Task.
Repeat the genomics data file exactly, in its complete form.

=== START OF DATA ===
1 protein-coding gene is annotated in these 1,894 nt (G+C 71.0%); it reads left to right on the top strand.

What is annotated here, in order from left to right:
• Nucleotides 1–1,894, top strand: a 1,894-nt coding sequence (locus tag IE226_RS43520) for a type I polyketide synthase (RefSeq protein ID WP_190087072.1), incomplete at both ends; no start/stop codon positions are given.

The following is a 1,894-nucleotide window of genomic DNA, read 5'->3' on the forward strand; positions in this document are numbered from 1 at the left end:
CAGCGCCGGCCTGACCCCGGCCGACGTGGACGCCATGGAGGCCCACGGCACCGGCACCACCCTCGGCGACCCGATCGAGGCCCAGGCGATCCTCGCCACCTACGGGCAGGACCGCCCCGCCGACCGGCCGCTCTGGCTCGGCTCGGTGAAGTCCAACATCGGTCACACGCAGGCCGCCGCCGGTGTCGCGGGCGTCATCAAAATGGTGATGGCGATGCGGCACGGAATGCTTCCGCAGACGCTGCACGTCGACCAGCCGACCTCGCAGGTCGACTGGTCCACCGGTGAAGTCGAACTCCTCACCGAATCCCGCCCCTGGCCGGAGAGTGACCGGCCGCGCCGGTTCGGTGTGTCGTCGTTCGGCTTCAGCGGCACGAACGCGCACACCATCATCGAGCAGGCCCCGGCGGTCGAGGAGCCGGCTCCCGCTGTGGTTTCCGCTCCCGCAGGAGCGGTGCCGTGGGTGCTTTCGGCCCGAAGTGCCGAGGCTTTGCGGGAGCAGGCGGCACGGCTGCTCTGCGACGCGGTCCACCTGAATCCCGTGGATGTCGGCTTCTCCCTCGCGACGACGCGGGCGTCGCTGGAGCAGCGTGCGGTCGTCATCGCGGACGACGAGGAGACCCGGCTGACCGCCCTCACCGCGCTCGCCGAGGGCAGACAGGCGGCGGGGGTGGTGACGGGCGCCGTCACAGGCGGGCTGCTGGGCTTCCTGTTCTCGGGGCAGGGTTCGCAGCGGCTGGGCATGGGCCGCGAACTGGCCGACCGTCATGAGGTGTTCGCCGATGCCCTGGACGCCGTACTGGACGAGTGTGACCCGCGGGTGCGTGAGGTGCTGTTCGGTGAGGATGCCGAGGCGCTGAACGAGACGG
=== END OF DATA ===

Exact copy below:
1 protein-coding gene is annotated in these 1,894 nt (G+C 71.0%); it reads left to right on the top strand.

What is annotated here, in order from left to right:
• Nucleotides 1–1,894, top strand: a 1,894-nt coding sequence (locus tag IE226_RS43520) for a type I polyketide synthase (RefSeq protein ID WP_190087072.1), incomplete at both ends; no start/stop codon positions are given.

The following is a 1,894-nucleotide window of genomic DNA, read 5'->3' on the forward strand; positions in this document are numbered from 1 at the left end:
CAGCGCCGGCCTGACCCCGGCCGACGTGGACGCCATGGAGGCCCACGGCACCGGCACCACCCTCGGCGACCCGATCGAGGCCCAGGCGATCCTCGCCACCTACGGGCAGGACCGCCCCGCCGACCGGCCGCTCTGGCTCGGCTCGGTGAAGTCCAACATCGGTCACACGCAGGCCGCCGCCGGTGTCGCGGGCGTCATCAAAATGGTGATGGCGATGCGGCACGGAATGCTTCCGCAGACGCTGCACGTCGACCAGCCGACCTCGCAGGTCGACTGGTCCACCGGTGAAGTCGAACTCCTCACCGAATCCCGCCCCTGGCCGGAGAGTGACCGGCCGCGCCGGTTCGGTGTGTCGTCGTTCGGCTTCAGCGGCACGAACGCGCACACCATCATCGAGCAGGCCCCGGCGGTCGAGGAGCCGGCTCCCGCTGTGGTTTCCGCTCCCGCAGGAGCGGTGCCGTGGGTGCTTTCGGCCCGAAGTGCCGAGGCTTTGCGGGAGCAGGCGGCACGGCTGCTCTGCGACGCGGTCCACCTGAATCCCGTGGATGTCGGCTTCTCCCTCGCGACGACGCGGGCGTCGCTGGAGCAGCGTGCGGTCGTCATCGCGGACGACGAGGAGACCCGGCTGACCGCCCTCACCGCGCTCGCCGAGGGCAGACAGGCGGCGGGGGTGGTGACGGGCGCCGTCACAGGCGGGCTGCTGGGCTTCCTGTTCTCGGGGCAGGGTTCGCAGCGGCTGGGCATGGGCCGCGAACTGGCCGACCGTCATGAGGTGTTCGCCGATGCCCTGGACGCCGTACTGGACGAGTGTGACCCGCGGGTGCGTGAGGTGCTGTTCGGTGAGGATGCCGAGGCGCTGAACGAGACGG